Ivy Core Equity Fund

Ivy Core Equity Fund

Market Sector Update

  • Domestic markets surged in the first quarter of 2019, with the S&P 500 Index, the Fund’s benchmark, up over 13% for the quarter. This follows a dismal performance in the previous quarter, where the benchmark declined nearly 14%.
  • We attribute this dramatic rebound to the Federal Reserve (Fed) and its pivot on interest rate increases. The Fed indicated it will likely leave rates unchanged this year due to weaker global growth and benign inflationary pressure.
  • In another surprising move, Fed Chairman Jerome Powell announced in March plans to halt the Fed’s program of reducing bonds and mortgage-backed securities holdings on its balance sheet in September. The best performing sectors for the first quarter included information technology, real estate, industrials and energy as the market took a decidedly pro-cyclical turn. Real estate, while not typically pro-cyclical, performed well thanks to the downward move in 10-year Treasury interest rates in late March. The worst performing sectors for the quarter included health care and financials.

Portfolio Strategy

  • The Fund delivered a positive return for the quarter, but underperformed its benchmark (based on Class I shares).
  • The largest detractor from relative performance was the larger-than-normal cash balance. Additional negatives included stock selection in the communication services sector (ownership of Take Two Interactive and lack of ownership in Netflix and Facebook). The portfolio’s underweight and stock selection in energy also detracted from relative performance. The largest positive contributor to relative performance came from stronger stock selection within financials.
  • With regard to individual holdings, top performers included Microsoft, First Data, and Citigroup. Holdings that were detractors to performance included Take-Two Interactive, CME Group and Vail Resorts.
  • From a style perspective, it should be noted that over the past nine months we have materially decreased the portfolio’s weighting of high growth stocks as their valuation levels have increased relative to the broad market.
  • We anticipate that through the course of 2019, investors will feel somewhat better about growth prospects outside of the U.S. and more value-oriented investments could see a good tactical run. We have and will continue to pivot the portfolio to companies with valuation characteristics that are more favorable. Often these moves will come at the expense of some longtime winners in the portfolio.
  • Looking at portfolio composition, the information technology and consumer discretionary sectors are the Fund’s largest sector overweights as we are adding positions in which there has been growth in earnings and/or free cash flow while trading at valuation levels below their historical norms. The Fund continues to be underweight expensive bond proxy groups including real estate and utilities. We saw large opportunities to invest in companies following the recent correction, so the Fund’s cash levels are down over the previous quarter.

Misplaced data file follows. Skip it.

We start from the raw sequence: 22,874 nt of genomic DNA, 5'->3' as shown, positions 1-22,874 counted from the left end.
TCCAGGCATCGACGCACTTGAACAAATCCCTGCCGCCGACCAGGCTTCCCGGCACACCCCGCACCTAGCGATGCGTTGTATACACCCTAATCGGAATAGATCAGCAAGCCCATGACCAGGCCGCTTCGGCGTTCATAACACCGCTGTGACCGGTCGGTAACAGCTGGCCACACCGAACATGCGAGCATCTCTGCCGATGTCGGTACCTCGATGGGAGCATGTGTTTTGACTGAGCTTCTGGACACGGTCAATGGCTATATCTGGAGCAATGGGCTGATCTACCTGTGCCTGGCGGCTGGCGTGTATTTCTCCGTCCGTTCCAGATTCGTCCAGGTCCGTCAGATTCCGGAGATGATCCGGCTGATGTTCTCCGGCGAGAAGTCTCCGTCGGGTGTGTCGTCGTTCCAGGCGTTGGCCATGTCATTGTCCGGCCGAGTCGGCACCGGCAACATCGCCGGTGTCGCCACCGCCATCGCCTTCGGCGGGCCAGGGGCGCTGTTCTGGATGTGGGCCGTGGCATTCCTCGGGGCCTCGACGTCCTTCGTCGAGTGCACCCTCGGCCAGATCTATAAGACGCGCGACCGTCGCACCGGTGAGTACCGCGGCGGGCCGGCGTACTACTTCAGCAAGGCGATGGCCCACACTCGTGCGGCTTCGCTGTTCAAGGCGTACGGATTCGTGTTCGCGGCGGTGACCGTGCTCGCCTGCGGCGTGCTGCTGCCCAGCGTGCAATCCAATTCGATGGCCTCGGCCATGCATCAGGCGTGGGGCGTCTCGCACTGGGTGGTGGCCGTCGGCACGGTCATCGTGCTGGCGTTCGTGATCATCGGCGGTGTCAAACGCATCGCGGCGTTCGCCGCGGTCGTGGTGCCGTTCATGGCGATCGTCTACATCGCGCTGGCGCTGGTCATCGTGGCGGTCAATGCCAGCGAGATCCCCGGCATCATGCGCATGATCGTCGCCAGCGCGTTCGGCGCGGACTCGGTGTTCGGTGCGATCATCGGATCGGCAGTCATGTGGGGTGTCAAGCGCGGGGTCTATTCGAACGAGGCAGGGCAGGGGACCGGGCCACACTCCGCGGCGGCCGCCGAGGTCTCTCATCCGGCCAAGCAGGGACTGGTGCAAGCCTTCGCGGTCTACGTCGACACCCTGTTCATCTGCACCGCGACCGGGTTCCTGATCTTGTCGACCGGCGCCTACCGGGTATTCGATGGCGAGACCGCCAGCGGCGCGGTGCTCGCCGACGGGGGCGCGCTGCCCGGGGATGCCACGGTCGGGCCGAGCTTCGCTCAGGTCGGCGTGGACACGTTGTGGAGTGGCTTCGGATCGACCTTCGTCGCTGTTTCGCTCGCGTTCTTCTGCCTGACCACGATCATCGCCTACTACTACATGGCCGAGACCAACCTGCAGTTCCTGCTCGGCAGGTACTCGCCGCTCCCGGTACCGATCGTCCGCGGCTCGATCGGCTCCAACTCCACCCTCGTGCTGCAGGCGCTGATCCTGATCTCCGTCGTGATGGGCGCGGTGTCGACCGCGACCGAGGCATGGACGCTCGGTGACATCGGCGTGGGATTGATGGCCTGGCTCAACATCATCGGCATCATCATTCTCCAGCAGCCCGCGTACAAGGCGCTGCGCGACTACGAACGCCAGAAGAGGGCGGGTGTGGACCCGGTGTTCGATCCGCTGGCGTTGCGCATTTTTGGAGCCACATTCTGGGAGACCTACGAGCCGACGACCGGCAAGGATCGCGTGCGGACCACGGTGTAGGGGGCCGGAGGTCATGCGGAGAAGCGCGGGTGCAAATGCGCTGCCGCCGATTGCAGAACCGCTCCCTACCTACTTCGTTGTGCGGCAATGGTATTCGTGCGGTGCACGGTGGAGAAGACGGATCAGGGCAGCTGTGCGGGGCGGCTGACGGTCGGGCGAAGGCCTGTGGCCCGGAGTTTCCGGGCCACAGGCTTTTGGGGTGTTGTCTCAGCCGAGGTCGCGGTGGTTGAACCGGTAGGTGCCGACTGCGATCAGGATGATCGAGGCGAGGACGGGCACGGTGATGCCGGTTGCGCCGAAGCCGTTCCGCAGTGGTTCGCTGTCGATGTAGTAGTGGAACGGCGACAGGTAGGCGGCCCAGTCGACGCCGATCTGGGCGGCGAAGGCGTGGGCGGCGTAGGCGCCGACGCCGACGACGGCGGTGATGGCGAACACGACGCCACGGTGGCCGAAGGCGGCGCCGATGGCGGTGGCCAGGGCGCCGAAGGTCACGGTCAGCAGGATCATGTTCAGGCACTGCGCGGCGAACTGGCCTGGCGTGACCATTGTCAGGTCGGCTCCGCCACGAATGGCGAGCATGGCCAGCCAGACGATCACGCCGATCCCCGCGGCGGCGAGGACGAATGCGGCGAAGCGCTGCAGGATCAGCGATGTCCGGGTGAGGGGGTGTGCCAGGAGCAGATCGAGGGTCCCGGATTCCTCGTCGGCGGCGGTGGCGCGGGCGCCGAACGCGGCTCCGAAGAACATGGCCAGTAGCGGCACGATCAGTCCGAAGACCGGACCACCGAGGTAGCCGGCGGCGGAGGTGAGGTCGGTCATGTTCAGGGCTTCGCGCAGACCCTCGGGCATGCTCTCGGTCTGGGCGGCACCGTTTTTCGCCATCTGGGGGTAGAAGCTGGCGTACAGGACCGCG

• As we look ahead, the pace global economic growth is very likely to slow, but remain positive in the near term. There are signs that policy makers globally are responding to slowing growth and a lack of inflation. Chinese policymakers are stimulating, while eurozone officials continue a policy of negative interest rates and the Fed’s signal of no further near-term rate hikes.
  • However, the uncertainties around political, monetary and trade policies have been stubbornly persistent and are likely to linger for most of this year. While we believe domestic economic growth will continue, the lagged effects of tighter monetary policy and waning benefits from fiscal stimulus will be a headwind.

Top 10 holdings (%) as of 03/31/2019: Microsoft Corp. 5.3, Boeing Co. 3.6, UnitedHealth Group, Inc. 3.6, Citigroup, Inc. 2.8, Amazon.com, Inc. 2.7, Analog Devices, Inc. 2.7, Lockheed Martin Corp. 2.6, Mastercard, Inc. 2.5, Alphabet, Inc. 2.5, Nike, Inc. 2.4.

Gus C. Zinn, CFA, served as a portfolio manager on the Fund until Dec. 3, 2018.

The S&P 500 Index is a float-adjusted market capitalization weighted index that measures the large-capitalization U.S. equity market. It is not possible to invest directly in an index.

Risk factors: The value of the Fund’s shares will change, and you could lose money on your investment. Because the Fund is generally invested in a small number of stocks, the performance of any one security held by the Fund will have a greater impact than if the Fund were invested in a larger number of securities. Although larger companies tend to be less volatile than companies with smaller market capitalizations, returns on investments in securities of large capitalization companies could trail the returns on investments in securities of smaller companies. An investment in the Fund is not a bank deposit and is not insured or guaranteed by the Federal Deposit Insurance Corporation or any other government agency. Not all funds or fund classes may be offered at all broker/dealers. These and other risks are more fully described in the Fund’s prospectus.